[This post was originally written for my employer’s blog, Show-Me Daily.]
There’s an article in the Chicago Sun-Times about the state of the taxi industry in the Windy City, and how cab drivers are presently working to change it. Rates are capped there by the city, and any rate hike requires prior approval by the City Council. The last such hike happened in 2005, when rates rose by 11.7 percent. Drivers are currently petitioning for a hike of 22 percent, as well as requesting a $1 fee for each additional passenger, $1 for trips dispatched over the phone, a $1.50 credit card “convenience” fee, and a $50 fee for “clean-up” in case a cavorter gets sick in the back of a car.
The additional passenger fee is an industry standard; I’m surprised they don’t charge this already. The other fees seem like ways to internalize the cost of doing business. That is, the cabbies will have to pay for these things anyway, in the form of cell phones, fees to a credit card company for having access to credit card billing machines, and professional cleaning services. They either take a hit when these types of situations arise, and are thus marginally less likely to provide service to those sorts of customers (credit card users, people who order by phone, and the inebriated), or else they lobby to raise their rates even higher, thereby dispersing the costs onto customers who don’t force the cabbies to bear them (those who pay in cash and hold their liquor). The legislators who are voting on the cabbies’ petition profess to have a sympathetic ear for the working drivers, but aren’t sure if cab riders can face the increased costs, especially what with “this recession that we’re in.”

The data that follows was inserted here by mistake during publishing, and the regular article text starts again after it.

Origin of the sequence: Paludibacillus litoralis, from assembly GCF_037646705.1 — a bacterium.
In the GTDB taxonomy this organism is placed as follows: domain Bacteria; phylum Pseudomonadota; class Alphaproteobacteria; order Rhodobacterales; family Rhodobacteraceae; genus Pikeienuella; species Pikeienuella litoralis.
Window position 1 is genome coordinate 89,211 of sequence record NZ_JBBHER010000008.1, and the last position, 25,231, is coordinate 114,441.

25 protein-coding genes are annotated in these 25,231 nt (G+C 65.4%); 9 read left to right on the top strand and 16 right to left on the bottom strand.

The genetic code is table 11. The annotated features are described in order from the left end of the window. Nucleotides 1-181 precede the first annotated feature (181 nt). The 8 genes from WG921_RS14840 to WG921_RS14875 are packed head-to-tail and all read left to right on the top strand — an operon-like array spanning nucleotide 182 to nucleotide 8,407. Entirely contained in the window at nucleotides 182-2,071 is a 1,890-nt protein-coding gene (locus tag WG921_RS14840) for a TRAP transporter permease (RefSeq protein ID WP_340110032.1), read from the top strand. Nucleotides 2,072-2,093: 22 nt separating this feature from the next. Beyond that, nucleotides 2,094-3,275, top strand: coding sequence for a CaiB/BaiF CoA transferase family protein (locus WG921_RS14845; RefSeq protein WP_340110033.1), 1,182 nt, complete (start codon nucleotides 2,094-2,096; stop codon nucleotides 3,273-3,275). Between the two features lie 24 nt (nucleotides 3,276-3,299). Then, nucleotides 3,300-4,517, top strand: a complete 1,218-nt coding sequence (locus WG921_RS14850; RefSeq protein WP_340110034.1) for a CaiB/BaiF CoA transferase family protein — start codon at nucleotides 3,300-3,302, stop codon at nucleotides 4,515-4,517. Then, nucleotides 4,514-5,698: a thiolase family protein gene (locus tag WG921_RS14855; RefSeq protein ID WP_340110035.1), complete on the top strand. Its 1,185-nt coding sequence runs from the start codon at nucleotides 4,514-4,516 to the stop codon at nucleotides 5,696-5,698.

Perhaps it is the case that taxicabs should be licensed by someone — I would argue that this should be a private, professional agency like the AICPA (which certifies accountants) rather than a local or state government board — but even if we grant the necessity of things like a criminal background check and a driving competency rating (perhaps this is what a driver’s license is for), why regulate the amounts that can be charged? The “moral” and “social” arguments for limiting what drivers can charge are endless, as well as baseless. What would happen in the total absence of taxi rate regulation in a large city?
First, let’s see what happens when prices are regulated. Economics 101 tells us that if regulators set the prices too low, there will be a shortage of cabs; more people will want a ride at that price than there will be drivers willing to take them. Similarly, if regulators set the price too high, there is a possibility that the market will approach equilibrium, but the restriction on supply brought about by the presence of limited “taxi licenses” will likely result in increased revenue for cab drivers above market levels, and fewer people riding in taxis than would do so in the absence of such a limited number of licenses. In addition, there are other adverse effects that such restrictions have on the market, similar to the negative effects of rent control, such as a decreased incentive to improve product quality, or to distinguish your company or cab as having better quality, through branding or other similar behavior.
In the absence of price controls, some cabs would charge more, but there is every reason to believe that many — or even most — would charge less. Competition drives down prices and improves quality, because customers demand low prices and high quality. Sufficiently competitive circumstances allow the best to rise to the top. Restrictive licensing and legislating the rates that taxis can charge are both bad ideas for Chicago, and they’re also bad ideas right here in Missouri.